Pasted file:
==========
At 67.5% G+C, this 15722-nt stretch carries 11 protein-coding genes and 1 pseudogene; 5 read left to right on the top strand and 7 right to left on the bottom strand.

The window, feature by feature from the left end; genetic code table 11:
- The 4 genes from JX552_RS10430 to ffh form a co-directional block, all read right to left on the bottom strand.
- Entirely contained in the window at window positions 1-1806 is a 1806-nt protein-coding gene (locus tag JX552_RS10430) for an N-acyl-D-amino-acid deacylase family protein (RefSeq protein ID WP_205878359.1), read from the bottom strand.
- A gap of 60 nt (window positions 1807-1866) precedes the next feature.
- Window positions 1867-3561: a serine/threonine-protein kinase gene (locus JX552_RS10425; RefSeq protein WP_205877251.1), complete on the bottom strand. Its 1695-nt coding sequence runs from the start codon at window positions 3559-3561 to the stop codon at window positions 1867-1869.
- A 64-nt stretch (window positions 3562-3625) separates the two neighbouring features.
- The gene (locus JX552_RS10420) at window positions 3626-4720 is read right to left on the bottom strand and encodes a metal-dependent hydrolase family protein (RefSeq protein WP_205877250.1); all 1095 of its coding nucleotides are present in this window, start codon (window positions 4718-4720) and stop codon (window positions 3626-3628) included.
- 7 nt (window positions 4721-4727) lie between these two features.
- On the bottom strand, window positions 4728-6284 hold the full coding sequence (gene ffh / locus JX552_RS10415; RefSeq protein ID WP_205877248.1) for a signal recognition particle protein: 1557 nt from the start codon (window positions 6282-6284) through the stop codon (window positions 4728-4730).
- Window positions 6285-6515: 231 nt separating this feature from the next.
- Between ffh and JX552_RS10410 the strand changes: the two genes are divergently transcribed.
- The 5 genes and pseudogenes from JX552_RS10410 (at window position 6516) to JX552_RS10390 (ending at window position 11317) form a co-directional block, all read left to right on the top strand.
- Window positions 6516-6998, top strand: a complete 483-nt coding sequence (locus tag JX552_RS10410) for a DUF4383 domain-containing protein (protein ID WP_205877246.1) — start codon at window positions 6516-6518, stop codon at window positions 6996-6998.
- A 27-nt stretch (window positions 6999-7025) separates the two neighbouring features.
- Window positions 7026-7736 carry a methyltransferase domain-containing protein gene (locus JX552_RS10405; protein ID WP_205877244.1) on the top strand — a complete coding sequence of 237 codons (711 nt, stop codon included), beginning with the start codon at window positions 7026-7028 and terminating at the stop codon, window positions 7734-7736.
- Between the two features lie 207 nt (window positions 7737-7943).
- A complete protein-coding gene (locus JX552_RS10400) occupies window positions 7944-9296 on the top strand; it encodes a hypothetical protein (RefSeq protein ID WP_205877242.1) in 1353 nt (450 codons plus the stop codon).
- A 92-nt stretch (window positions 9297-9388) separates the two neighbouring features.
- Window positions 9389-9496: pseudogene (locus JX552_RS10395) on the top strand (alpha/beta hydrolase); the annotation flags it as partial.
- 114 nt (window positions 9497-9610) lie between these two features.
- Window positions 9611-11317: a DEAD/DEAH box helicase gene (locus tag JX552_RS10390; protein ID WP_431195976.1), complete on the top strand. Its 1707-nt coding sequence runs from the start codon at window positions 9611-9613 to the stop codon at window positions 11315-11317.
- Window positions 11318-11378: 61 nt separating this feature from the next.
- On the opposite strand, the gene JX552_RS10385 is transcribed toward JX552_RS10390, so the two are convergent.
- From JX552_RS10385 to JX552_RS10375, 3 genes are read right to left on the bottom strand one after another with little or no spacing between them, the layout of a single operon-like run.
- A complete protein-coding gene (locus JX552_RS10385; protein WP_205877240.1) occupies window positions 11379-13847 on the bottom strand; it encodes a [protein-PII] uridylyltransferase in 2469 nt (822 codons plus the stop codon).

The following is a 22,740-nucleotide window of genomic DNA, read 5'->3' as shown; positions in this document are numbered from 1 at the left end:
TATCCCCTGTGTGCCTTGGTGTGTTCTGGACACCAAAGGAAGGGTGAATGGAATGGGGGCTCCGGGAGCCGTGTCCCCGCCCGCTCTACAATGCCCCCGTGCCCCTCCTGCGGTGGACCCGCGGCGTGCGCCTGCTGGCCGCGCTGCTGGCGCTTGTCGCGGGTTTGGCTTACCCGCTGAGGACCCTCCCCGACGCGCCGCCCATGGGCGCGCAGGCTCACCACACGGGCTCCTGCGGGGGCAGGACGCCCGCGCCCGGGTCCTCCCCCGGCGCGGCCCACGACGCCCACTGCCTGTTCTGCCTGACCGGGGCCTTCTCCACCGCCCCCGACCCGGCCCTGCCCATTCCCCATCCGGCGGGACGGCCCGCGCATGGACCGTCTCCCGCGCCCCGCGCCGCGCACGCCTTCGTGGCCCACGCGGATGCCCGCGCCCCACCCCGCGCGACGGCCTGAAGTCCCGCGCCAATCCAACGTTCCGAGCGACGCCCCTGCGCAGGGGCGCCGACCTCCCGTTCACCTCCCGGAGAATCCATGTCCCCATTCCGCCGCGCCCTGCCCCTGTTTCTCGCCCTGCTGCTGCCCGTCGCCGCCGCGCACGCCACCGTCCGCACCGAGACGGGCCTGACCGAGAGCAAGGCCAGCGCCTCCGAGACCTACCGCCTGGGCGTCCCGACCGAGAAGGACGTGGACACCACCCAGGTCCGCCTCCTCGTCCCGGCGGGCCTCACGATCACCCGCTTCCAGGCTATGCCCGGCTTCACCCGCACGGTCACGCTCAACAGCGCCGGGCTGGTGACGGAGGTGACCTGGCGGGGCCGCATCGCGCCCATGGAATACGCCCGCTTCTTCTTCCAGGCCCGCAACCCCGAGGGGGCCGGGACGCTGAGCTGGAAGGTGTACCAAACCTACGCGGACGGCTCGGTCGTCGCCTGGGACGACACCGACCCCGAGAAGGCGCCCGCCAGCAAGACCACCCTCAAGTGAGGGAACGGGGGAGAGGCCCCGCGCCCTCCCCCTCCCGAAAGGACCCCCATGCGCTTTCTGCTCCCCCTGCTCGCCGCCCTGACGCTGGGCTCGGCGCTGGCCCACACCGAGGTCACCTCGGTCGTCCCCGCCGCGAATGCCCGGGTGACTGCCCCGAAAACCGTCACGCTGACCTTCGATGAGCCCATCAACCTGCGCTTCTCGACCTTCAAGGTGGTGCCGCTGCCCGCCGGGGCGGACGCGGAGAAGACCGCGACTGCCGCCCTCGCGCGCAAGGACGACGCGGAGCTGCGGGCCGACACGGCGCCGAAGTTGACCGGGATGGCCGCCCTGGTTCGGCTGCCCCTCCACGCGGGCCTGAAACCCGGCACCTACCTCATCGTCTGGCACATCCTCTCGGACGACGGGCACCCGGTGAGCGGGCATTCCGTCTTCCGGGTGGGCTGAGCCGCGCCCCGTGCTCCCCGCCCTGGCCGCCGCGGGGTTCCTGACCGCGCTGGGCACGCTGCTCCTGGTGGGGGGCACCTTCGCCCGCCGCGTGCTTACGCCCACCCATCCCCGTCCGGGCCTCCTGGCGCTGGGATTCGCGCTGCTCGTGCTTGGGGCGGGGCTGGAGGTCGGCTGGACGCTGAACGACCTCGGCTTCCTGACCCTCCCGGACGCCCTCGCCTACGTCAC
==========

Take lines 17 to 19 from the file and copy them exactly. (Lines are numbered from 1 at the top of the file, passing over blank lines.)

- Between the two features lie 207 nt (window positions 7737-7943).
- A complete protein-coding gene (locus JX552_RS10400) occupies window positions 7944-9296 on the top strand; it encodes a hypothetical protein (RefSeq protein ID WP_205877242.1) in 1353 nt (450 codons plus the stop codon).
- A 92-nt stretch (window positions 9297-9388) separates the two neighbouring features.